Signo is described by its author as
…impressively complete hotkey manager…
Upon launch Signo slows the system (reviewed on a Windows XP computer) but then settles in the tray and provides a number of defaults hotkeys or what it calls actions to automate many tasks. Signo also provides the ability to add additional user defined actions. The hotkeys can alternatively be used and defined as the # key followed by a maximum of 10 letters, therefore it is possible to (for example) press Alt+Win+k to do an action or to set #awk to do the same.
The actions supported are Text, HTML, Open, Launch, MiniRAM, Windows, Grab and Auto. Text actions copy text into applications. It can be used to insert common snippets of text into focused applications without typing them every time. HTML is similar to text and also supports links and some other HTML elements.
Open and Launch are similar, both open files, websites or programs, but the latter supports DOS actions or command line parameters. In this case it is not really clear why they should be two separate categories.
MiniRAM optimizes RAM usage (see image) via user set priorities, a feature I did not attempt to use for this review as such tools are not always easy to manage.
Windows has a long list of pre-defined hotkeys with some applying to foreground windows and others to all open windows. These include quickly hiding a window (Ctrl+Win+H, toggle to hide and unhide foreground window) and sending it to the tray (Ctrl+Win+T). (Ctrl+Win+Up, down, left or right) snaps windows in the chosen position and (Ctrl+Win+S) makes the foreground window transparent are two of the other available actions.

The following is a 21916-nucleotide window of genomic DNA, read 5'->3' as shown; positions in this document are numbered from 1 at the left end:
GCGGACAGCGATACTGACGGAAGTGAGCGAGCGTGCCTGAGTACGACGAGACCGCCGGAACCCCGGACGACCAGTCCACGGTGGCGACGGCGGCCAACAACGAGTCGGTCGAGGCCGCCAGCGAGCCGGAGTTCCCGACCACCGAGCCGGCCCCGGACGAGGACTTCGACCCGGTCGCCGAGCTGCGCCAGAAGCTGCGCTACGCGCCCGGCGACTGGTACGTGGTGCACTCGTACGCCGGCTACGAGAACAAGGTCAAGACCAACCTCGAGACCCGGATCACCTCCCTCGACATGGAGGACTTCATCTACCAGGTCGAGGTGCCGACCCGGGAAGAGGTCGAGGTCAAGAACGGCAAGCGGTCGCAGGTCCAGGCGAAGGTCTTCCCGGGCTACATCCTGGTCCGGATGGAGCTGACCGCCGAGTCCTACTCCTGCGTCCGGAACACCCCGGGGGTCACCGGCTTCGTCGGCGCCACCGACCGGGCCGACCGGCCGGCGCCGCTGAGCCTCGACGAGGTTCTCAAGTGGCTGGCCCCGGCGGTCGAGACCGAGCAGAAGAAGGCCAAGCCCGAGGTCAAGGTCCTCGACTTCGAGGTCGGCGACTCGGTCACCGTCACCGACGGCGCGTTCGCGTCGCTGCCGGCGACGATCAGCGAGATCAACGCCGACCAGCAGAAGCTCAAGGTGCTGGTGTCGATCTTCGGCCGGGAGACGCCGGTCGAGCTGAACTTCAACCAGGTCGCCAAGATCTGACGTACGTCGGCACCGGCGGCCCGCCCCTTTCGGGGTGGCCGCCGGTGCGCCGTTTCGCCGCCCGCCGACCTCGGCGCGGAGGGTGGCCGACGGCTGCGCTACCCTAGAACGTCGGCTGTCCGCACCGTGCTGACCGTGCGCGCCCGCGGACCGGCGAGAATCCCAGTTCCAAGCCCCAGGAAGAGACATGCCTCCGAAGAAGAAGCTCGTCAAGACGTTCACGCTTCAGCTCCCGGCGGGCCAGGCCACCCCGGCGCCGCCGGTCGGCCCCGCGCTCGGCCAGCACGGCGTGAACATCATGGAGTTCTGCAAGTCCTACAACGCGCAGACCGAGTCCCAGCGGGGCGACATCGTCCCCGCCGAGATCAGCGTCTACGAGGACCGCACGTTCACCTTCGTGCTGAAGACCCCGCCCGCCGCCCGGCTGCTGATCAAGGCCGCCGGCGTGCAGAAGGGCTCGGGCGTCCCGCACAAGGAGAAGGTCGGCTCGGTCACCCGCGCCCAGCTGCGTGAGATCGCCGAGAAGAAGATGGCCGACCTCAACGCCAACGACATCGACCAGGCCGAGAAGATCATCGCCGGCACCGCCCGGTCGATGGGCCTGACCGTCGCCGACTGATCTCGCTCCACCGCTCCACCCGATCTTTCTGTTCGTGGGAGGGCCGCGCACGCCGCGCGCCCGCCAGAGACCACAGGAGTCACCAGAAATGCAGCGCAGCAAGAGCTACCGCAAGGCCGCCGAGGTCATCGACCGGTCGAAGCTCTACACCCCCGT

Grab is screen capture tool, it can capture entire windows, specific areas and also provides options to choose where to send the resulting capture. A settings dialog box (to the right of eye (or execute) icon) lets the user change the target folder and other capture or grab settings.
Auto is somewhat more unique as it allows Signo to support abbreviations and to monitor typed words and correct their spelling. Abbreviations act as short forms so that one can type words faster. They are defined such that the desired entries are entered one per line with the abbreviated (or shortened) form being followed by a comma and the non-abbreviated (full) text. For the spelling feature Signo will look at user defined words (using the same format as abbreviations) and replaces misspelt ones with the correct version as defined in the ‘List of auto-corrections’.
Signo is powerful enough with its default set of tools and hotkeys but with user added entries it can be even more useful. It should run on all Windows from 2000 to Vista and requires the .NET framework 2.0 or later.